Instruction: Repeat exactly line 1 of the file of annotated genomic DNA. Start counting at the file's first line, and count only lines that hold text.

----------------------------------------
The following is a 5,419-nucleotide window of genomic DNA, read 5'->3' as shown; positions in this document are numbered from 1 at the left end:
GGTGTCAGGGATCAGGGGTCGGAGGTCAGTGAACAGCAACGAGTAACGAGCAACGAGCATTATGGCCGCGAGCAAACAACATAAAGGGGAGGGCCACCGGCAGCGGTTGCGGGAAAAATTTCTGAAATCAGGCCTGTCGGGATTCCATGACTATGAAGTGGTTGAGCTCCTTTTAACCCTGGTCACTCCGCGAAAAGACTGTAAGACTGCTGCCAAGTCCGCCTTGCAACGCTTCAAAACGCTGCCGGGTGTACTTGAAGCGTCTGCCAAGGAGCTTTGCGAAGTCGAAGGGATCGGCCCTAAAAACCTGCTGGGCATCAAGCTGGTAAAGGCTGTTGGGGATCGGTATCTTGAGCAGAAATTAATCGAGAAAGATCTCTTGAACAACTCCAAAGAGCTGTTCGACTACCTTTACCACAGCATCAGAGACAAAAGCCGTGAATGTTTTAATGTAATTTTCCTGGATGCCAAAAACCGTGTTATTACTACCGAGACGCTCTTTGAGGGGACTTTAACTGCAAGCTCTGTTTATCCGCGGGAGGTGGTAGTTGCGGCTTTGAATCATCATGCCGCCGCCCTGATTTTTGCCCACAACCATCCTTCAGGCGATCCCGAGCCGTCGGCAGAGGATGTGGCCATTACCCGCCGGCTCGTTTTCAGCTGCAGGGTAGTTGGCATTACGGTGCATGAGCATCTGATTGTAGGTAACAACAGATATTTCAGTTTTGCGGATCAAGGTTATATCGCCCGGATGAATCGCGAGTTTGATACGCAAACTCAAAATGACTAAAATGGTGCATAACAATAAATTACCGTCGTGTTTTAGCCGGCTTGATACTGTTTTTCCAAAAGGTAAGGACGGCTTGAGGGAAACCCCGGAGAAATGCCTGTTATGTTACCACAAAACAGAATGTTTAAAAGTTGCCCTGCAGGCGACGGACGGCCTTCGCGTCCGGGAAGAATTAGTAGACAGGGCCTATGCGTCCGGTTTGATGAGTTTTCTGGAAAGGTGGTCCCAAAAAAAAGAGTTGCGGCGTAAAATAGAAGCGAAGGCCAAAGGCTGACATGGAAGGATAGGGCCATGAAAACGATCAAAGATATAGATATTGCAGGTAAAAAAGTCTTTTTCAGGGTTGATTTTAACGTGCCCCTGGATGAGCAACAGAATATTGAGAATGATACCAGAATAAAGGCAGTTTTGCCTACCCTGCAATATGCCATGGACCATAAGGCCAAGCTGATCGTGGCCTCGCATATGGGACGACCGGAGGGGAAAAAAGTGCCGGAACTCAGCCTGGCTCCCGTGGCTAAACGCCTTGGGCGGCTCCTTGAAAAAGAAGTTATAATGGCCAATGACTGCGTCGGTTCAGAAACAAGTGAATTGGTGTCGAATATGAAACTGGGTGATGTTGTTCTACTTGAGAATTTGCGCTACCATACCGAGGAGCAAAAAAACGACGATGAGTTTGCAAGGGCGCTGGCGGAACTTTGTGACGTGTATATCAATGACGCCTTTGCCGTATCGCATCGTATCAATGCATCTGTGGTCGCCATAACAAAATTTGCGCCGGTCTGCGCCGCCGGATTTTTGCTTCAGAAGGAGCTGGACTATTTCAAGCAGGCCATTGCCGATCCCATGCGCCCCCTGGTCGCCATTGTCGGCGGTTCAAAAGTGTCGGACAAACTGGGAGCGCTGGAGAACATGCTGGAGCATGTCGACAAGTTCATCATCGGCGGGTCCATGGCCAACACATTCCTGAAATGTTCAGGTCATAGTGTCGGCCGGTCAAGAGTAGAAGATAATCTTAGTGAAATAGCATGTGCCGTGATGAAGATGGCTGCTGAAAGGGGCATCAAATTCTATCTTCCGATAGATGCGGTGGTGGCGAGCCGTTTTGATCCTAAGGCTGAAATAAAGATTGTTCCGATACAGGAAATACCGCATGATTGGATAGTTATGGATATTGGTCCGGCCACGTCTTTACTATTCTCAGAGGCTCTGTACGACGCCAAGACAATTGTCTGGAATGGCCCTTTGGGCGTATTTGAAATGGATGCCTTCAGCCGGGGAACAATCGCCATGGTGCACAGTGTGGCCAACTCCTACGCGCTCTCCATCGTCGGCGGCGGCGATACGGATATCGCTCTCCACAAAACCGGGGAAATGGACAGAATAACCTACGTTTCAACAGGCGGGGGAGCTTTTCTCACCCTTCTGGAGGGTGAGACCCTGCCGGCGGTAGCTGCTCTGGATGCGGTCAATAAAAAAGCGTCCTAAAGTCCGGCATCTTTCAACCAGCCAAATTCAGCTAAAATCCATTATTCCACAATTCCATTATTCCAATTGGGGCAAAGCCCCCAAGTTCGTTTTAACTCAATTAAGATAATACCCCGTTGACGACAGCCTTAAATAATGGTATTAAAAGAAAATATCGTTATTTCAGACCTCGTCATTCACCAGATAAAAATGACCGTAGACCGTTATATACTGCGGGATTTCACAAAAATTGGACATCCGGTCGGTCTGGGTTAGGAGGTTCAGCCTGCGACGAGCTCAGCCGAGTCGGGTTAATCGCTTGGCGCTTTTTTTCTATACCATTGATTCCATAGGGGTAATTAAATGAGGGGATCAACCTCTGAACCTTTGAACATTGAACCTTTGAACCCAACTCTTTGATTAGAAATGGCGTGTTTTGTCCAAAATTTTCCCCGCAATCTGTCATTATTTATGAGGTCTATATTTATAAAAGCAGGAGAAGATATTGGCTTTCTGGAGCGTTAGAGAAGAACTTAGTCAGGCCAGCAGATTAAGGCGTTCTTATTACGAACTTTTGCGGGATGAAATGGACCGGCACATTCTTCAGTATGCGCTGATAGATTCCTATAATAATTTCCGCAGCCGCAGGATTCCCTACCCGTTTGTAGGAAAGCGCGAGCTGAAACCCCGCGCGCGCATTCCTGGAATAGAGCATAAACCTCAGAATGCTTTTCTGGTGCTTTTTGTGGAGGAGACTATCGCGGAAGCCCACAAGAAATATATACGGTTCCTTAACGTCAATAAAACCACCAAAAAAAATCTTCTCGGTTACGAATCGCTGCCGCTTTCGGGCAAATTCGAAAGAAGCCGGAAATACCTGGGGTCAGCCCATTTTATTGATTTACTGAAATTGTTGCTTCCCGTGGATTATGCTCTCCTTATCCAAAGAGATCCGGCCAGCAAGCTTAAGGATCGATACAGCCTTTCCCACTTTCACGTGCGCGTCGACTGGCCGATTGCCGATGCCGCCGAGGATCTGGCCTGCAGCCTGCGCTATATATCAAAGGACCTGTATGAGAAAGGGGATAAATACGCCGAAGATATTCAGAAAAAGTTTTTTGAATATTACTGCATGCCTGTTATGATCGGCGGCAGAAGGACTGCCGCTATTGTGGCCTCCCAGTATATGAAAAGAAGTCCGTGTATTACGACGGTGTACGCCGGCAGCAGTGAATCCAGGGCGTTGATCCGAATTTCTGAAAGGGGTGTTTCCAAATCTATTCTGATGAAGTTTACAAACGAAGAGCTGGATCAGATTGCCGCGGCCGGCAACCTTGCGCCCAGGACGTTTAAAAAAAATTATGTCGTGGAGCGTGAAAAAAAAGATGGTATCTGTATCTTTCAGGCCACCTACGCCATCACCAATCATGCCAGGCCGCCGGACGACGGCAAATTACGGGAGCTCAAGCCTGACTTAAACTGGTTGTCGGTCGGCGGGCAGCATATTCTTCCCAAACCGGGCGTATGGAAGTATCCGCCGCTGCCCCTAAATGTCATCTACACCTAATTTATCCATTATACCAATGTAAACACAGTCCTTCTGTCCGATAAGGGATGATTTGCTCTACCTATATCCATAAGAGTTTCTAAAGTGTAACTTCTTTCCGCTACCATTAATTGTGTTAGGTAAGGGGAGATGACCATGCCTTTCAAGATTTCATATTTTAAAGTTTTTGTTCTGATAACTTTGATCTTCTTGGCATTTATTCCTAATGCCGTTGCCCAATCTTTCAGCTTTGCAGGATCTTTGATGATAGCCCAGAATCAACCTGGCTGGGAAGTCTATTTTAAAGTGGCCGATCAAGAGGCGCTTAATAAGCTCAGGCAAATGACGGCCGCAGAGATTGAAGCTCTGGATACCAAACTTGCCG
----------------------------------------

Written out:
The following is a 5,419-nucleotide window of genomic DNA, read 5'->3' as shown; positions in this document are numbered from 1 at the left end: